3. Regional Comprehensive Economic Partnership (RCEP)

The RCEP has been under negotiation amongst ASEAN+6 since 2012. There have been 21 rounds of talks and several inter-sessional meetings. This year too the meetings continue:

2-9 February: Inter-sessional working group on market access in Jogjakarta, Indonesia.

5-10 February: Inter-sessional working group on intellectual property in New Delhi, India.

3 March: Ministerial meeting, Singapore.

2-9 May: 22nd round, Singapore.

The ASEAN members have been very keen to step up the pace of RCEP talks. The city-state of Singapore, already one of the most open economies in the world, is the current chair of ASEAN. Most recently at the 32nd ASEAN Summit, the ten ASEAN members encouraged the swift conclusion of RCEP.

The RCEP also has China in it, while the CPTPP does not. The media report suggests that the Singapore-led ASEAN favours China over US. But China’s presence in RCEP is a large part of India’s reluctance to join.

4. African Continental Free Trade Area (AfCFTA)

On 21 March, 44 African countries signed an agreement to establish the African Continental Free Trade area. This is a pan-Africa FTA pushed by the African Union with the aim of borderless trade on the African continent. The intent is bring the eight Regional Economic Communities (RECs) closer together on the trade front. But major economies in Africa, namely Nigeria and South Africa, are yet to sign on. India’s Commerce Minister Suresh Prabhu has hinted at a possibility of an FTA with AfCFTA as a bloc in the future.

5. India-EU Bilateral Trade and Investment Agreement

The rhetoric arguing for an India-EU BTIA has re-surfaced. Negotiations on this proposed BTIA first begun in 2007, but have been on hold since 2013. This has been due to differing expectations on several issues, for example on intellectual property rights (IPR).  The agreement is likely to be ‘WTO-plus’ in nature, demanding more from India than what the TRIPS Agreement does. MSF, an international medical humanitarian organisation, has recently written an open letter to European Commission flagging the adverse impacts of a tighter IPR regime on access to medicines. Both sides are now keen to resume the official process towards concluding negotiations on this BTIA. The first step in that direction was a meeting of officials in Brussels on 12 April 2018.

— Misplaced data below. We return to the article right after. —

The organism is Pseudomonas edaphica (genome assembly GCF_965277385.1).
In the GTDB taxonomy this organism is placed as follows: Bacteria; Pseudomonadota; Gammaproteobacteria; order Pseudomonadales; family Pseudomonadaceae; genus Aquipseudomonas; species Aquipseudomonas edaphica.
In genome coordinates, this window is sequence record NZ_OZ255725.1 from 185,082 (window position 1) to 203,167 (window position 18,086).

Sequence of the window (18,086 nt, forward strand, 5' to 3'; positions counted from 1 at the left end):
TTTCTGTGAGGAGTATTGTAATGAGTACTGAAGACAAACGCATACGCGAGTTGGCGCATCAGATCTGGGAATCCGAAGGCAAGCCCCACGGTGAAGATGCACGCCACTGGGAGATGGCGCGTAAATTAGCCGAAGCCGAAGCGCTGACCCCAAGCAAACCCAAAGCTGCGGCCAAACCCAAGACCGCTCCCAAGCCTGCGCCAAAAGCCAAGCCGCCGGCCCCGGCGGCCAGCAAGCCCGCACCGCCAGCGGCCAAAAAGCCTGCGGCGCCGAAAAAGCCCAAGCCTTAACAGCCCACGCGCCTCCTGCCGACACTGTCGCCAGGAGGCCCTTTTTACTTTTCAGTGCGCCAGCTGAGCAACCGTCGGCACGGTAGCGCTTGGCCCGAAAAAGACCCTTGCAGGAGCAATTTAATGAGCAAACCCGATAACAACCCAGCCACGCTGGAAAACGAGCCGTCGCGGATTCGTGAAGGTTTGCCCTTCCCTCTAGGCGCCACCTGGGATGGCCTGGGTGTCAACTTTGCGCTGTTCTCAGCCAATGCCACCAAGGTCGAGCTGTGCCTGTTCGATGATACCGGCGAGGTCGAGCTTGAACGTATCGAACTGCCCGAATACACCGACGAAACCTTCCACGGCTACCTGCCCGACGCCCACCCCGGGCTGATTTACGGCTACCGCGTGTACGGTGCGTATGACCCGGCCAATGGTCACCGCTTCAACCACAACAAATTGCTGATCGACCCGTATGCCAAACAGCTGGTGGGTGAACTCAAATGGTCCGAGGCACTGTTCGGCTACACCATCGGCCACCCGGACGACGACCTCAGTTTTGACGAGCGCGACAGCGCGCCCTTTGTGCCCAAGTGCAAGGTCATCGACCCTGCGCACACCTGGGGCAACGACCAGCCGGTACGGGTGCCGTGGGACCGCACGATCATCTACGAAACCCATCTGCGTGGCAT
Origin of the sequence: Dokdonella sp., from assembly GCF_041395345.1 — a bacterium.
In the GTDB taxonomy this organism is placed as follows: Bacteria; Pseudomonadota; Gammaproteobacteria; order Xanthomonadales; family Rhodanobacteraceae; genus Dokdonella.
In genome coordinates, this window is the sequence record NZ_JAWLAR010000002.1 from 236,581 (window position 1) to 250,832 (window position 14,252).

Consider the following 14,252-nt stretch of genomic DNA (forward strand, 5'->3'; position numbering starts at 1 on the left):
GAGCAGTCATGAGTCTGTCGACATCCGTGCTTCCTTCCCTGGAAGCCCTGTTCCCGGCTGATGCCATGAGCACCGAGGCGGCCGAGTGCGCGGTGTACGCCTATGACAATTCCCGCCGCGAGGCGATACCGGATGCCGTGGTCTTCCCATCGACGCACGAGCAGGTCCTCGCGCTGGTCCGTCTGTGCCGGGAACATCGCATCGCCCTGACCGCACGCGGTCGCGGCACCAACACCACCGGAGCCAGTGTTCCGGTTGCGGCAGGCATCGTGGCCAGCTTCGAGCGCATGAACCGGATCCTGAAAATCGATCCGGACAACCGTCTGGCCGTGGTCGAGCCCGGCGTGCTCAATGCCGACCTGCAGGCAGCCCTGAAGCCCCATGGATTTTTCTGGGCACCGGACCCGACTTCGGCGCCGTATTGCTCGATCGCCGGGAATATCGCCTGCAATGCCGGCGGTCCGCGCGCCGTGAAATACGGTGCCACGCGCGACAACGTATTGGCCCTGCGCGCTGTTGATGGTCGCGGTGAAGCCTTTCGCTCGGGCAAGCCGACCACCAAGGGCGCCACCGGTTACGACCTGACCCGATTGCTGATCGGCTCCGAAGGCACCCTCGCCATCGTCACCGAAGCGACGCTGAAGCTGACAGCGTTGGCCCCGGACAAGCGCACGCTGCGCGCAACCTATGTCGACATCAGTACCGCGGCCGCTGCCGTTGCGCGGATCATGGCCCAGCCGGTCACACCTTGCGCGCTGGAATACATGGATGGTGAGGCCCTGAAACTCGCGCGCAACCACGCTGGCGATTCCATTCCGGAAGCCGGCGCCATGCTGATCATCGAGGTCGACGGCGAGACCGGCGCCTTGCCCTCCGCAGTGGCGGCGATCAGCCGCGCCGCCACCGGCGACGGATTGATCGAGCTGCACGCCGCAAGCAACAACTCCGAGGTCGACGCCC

Concluding thoughts

The negotiations of FTAs and standalone BITs come under the remit of the Government of India’s ministries of commerce & industry, finance and external affairs. But it is the Prime Minister’s Office (PMO) that takes the final call on positions at these various fora. The principal secretary to the PM, Nripendra Mishra, called for a meeting on 6th March to chalk out India’s strategy in the ongoing FTA negotiations. There is little public information on decisions taken at the meeting. The Indian authorities may be attempting to balance further liberalisation with protection of its domestic industry. But it will have to tread with care as election year approaches soon as many of these trade rules do not have any popular support. This should push the government to have second thoughts.

Shalini Bhutani is a legal researcher and policy analyst based in Delhi.